"I Lost a Friend:" How to Cope With Losing a Friendship

Talking to a friend

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Friendships are one of the most important connections a person can come across. When you have a friend, you have someone to weather good and bad days with. A friend will make movie night plans on a weekday to cheer you up and stay awake to plan new year goals aspirations as a team.

However, while friendships are undeniably important, friends may not always be a part of our lives. It doesn’t matter if a friend has been a constant presence for decades, or only a few months—different factors can come into play to bring your connection to an end.

There are different reasons a friendship might come to an end. Likewise, different reactions can follow the loss of a cherished companion in your life. This guide will look into the reasons friendships may fail, and the appropriate ways to handle losing a friend.

Why Friendships End

Friends aren’t just comfortable company during social events or support systems during trying times. A friend can provide the same amount of encouragement, and emotional fulfillment as family members. This is why the dissolution of a friendship can feel just as painful as heartbreak. 

There are different reasons why a friendship might come to an end. These scenarios are discussed below.

You Outgrow Each Other

Under normal circumstances, a friendship usually begins with innocent intentions. These connections are usually forged on common ground: liking the same television shows, enjoying similar kinds of music, or even engaging in common hobbies.

Friendships are unlikely to demand too much and are based on people who purely enjoy the company of others.

However, as the saying goes, 20 friends cannot play for 20 years. There are times when companions grow out of each other.

Sometimes, the interests that started off the relationship are unable to sustain it. In other cases, friendships fizzle because what initially began as common ground, has evolved into different things between friends.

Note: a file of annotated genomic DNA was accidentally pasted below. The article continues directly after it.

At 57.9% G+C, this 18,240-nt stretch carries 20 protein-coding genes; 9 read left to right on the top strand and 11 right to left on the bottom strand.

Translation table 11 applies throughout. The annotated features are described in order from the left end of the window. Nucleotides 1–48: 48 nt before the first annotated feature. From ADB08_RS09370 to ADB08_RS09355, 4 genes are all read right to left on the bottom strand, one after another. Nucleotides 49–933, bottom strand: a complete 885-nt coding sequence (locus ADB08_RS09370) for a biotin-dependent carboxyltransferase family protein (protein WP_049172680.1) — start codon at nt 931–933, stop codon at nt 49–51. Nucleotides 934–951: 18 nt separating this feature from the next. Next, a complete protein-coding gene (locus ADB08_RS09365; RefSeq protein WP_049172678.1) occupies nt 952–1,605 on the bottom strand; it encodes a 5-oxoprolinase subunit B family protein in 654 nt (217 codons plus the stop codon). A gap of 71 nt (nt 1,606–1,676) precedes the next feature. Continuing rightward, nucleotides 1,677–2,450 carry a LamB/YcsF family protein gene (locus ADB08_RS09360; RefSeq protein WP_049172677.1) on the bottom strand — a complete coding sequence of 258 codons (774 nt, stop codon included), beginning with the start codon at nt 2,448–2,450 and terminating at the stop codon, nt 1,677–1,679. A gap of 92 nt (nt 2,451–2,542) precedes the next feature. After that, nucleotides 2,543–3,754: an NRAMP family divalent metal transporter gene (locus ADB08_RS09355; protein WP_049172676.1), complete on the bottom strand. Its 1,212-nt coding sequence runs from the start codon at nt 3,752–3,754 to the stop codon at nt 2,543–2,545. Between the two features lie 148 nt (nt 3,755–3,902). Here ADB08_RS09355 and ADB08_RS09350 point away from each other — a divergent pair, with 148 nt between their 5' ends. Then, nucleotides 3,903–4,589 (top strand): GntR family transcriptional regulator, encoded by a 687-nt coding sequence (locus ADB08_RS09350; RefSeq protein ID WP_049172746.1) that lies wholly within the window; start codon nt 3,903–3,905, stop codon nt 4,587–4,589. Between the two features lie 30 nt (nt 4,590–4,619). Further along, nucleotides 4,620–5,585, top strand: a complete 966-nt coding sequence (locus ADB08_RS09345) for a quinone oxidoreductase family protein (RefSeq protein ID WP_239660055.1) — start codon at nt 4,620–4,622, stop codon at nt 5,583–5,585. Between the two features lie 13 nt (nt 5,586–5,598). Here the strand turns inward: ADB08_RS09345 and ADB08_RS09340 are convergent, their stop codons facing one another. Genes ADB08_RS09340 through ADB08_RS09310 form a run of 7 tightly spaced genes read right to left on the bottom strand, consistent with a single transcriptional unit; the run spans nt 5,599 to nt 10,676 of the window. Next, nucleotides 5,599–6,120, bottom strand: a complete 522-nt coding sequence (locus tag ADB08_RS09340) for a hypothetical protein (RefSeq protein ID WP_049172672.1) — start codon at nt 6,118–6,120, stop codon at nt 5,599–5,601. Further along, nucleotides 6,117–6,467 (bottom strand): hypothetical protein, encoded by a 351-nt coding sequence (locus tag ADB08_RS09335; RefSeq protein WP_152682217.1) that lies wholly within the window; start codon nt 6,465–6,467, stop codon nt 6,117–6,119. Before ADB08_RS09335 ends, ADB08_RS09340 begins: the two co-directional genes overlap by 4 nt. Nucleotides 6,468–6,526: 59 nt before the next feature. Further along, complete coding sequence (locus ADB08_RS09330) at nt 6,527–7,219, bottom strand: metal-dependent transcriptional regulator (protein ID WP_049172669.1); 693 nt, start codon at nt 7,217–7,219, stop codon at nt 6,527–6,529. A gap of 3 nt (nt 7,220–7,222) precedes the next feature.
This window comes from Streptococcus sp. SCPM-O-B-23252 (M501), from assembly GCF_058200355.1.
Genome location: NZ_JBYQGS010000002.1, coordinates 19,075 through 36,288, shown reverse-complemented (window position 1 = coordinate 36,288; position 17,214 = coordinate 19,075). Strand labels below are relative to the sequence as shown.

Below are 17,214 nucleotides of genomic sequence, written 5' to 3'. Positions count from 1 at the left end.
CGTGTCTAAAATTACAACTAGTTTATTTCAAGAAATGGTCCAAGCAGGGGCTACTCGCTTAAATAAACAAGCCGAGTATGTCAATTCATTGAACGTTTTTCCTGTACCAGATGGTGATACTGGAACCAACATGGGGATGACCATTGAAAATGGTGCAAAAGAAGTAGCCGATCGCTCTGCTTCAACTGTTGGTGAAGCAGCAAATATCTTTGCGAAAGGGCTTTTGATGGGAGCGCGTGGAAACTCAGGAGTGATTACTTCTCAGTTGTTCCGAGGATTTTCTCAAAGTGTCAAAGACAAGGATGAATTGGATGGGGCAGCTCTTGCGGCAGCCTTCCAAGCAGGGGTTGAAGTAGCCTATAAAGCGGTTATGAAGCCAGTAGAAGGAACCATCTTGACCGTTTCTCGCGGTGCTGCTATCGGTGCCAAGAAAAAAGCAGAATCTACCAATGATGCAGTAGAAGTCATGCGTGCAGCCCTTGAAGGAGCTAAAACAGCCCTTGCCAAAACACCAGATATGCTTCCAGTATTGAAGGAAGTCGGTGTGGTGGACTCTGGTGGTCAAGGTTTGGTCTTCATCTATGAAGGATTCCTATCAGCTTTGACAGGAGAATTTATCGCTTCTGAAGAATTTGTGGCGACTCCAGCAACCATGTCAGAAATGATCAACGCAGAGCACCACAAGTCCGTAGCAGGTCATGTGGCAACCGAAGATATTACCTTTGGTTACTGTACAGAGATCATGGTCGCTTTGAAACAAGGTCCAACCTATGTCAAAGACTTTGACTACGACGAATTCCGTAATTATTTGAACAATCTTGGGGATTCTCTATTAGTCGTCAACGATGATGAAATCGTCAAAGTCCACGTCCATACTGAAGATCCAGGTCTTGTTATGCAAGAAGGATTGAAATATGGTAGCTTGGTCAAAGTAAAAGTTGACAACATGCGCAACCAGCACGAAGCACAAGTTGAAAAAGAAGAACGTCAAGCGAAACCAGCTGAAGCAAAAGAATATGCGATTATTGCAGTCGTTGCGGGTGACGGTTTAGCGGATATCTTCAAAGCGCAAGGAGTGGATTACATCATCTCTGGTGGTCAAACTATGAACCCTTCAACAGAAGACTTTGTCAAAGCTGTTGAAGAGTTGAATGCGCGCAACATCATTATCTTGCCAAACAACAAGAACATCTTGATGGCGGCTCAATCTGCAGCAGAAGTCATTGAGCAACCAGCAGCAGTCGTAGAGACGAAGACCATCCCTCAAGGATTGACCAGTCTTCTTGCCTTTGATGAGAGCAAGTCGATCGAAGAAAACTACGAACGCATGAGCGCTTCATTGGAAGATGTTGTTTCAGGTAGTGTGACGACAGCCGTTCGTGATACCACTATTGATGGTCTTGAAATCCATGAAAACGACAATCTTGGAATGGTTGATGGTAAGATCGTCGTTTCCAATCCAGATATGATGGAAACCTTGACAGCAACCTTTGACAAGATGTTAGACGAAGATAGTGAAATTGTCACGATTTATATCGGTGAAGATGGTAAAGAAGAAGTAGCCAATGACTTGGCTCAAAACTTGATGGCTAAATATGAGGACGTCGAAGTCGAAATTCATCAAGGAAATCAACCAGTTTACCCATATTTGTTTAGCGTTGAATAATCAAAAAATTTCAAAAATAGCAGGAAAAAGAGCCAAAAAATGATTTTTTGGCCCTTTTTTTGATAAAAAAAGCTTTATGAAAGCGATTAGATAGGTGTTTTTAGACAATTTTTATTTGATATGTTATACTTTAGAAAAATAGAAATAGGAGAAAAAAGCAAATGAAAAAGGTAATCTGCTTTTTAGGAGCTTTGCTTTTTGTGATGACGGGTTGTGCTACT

A Fight Breaks Things Up

As humans, our differences are one of the things that make us colorful and interesting. A world where everyone thinks and feels the same thing will appear monotonous and dull. 

With friends, the same principle applies. Friendships teach an accommodation of different belief systems. They are one of the first points where conflict resolution is handled practically.

While differences are encouraged, however, there are some disagreements that may not be resolved so easily. When friends hold different views on matters that are fundamental to their ways of life, these views may prevent the friendship from progressing.

Likewise, where a betrayal takes place, the friendship may be unable to survive the pain.

Distance Complicates Things

Some of the beauty of friendship is found in doing things together. Cooking with a friend, working side-by-side on a term project, going on weekend adventures together—make up the little joys of having a friend.

But with everyday life comes everyday complications. Moving away for work, marriage, travel, and other reasons can put a strain on the friendship.

While there is no shortage of love between friends that find themselves in different parts of the world, this distance can contribute to reduced communication. Ultimately, friendships may end when too much time has passed, and too many events have occurred apart from a once loved peer.

Expectations Might Change

Friendships come in different forms. There may be low-maintenance connections, where friends are happy to communicate and catch up every once in a while. If this kind of friendship ends, it may not hurt so much.